person one

Own your journey


From pain to pain:

Ian Tan

Ian Tan cuts a lean figure as he sits in the corner of the dimly-lit bar. The side of his face is faintly illuminated by the pink neon lights from a wall. The 29-year-old calls out for an Old Fashioned from the barkeep. “You want one?” He asks. We now have two Old Fashioneds from Lucky Bar—a hole in the wall that can only be accessed from a grimy alleyway. Tan’s stance during our conversation is centred. He speaks with conviction; a bannerman of the entrepreneurial spirit.

In 2011, Tan opened his first gym, Thrive. There he concocted the earliest iteration of his now famed 20-minutes training programme. Brad Robinson, who was training to be a mixed martial arts fighter at that time, had his first taste of it. He reminisces on the days of lying on the floor after a session—exasperated and all. Robinson, along with television host Oli Pettigrew, partnered with Tan and opened Ritual the following year.

Having trained in Muay Thai for nearly a decade, which included a dedicated four-month stint in Thailand, and being mentored by renowned American coach John Wild Buckley in the States, where he was introduced to hoisting a kettlebell for 10 minutes, these were just some of the catalysts for Tan’s training hack. But the building blocks of Ritual wasn’t just a result of Tan’s training experiences. The arduous wild bends and disappointing dead ends led to a rebirth of Tan as much as it was for the founding of Ritual.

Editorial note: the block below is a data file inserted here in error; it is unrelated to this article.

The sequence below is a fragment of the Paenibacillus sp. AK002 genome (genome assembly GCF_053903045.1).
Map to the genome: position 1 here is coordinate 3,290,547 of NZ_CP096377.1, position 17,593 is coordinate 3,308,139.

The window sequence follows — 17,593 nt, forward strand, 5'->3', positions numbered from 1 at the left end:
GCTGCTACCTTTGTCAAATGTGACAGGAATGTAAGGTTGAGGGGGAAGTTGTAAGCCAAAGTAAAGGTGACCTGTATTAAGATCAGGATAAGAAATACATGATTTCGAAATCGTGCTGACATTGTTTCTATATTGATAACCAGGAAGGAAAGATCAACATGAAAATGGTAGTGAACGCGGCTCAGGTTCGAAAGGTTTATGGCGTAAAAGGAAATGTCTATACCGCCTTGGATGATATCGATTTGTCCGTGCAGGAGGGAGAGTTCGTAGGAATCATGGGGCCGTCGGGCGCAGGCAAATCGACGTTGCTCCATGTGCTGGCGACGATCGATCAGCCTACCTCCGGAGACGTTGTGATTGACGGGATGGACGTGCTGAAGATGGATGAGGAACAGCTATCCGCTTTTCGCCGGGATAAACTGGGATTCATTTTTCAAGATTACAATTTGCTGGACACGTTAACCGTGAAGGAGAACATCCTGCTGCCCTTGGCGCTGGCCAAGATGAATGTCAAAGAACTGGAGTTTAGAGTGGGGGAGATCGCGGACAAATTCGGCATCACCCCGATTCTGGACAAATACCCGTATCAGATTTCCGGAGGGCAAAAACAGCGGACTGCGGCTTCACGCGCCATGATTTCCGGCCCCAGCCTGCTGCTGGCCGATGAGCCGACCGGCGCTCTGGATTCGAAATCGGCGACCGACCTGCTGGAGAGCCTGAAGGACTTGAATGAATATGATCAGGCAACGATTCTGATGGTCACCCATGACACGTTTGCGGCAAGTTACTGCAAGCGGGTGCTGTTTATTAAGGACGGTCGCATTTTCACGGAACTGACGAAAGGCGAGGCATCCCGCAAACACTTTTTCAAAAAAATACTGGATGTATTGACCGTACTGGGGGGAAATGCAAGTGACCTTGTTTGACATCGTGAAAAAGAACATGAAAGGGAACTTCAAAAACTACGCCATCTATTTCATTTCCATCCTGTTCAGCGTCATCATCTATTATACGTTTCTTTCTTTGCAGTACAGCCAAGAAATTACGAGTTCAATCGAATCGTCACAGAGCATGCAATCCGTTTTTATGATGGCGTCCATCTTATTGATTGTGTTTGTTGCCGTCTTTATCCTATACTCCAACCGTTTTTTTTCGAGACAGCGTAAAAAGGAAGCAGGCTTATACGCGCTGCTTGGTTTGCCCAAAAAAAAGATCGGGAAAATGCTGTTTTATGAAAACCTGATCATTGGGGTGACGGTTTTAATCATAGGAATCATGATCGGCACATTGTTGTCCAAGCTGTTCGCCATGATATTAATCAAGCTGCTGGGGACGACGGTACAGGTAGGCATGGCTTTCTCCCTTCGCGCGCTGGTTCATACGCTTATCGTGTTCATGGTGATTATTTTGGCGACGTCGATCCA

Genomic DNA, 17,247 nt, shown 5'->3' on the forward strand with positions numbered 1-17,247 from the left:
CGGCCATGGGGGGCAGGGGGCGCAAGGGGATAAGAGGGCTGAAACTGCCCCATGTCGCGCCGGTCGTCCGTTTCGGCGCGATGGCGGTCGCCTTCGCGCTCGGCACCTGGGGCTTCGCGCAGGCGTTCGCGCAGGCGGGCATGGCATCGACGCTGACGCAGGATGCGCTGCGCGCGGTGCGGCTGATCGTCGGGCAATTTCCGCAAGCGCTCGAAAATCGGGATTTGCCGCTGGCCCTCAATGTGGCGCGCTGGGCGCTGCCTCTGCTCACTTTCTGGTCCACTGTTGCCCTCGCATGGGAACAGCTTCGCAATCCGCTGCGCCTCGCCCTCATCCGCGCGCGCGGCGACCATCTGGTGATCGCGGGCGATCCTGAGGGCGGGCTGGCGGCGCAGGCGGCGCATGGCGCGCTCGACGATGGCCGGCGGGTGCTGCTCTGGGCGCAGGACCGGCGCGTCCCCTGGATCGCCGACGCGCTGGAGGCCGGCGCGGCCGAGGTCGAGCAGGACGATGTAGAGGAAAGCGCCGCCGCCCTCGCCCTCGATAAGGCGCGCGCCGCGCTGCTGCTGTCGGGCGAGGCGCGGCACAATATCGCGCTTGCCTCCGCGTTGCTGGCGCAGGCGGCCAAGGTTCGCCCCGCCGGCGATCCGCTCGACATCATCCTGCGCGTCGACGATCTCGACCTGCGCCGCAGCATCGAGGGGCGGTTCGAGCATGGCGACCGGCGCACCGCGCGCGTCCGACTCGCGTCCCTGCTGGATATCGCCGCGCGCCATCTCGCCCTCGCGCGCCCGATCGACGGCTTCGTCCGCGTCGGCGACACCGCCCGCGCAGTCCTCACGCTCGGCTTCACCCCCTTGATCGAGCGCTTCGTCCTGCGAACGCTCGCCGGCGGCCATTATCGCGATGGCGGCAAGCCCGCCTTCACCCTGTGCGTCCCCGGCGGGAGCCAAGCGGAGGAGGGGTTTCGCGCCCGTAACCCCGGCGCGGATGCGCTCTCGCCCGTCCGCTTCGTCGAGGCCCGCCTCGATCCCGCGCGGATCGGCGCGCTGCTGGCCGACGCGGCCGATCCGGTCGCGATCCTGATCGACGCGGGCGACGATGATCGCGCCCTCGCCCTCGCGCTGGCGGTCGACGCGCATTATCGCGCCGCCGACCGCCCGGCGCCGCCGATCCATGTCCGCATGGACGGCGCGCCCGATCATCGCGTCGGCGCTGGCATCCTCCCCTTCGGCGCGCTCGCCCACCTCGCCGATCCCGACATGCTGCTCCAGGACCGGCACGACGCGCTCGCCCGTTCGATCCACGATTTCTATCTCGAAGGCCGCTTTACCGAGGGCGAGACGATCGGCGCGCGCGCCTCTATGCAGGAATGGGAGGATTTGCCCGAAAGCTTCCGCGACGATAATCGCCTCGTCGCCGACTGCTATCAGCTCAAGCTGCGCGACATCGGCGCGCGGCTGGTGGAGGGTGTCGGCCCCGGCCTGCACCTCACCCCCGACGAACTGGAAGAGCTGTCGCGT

Tan places his glass of Old Fashioned on the table and leans back. What transpired was a trip into the philosophies and frameworks of one of Singapore’s most successful fitness entrepreneurs. It wasn’t a lesson on success, Ritual is a reflection of the man and his quest to right the wrongs.


A ship is safe in harbour, but that’s not
what the ship was built to do.

You had many reasons as to why you started Ritual, but it all seems to feature a common element from the past: pain. What were some of your toughest setbacks and how did that translate into your ideas and vision for Ritual?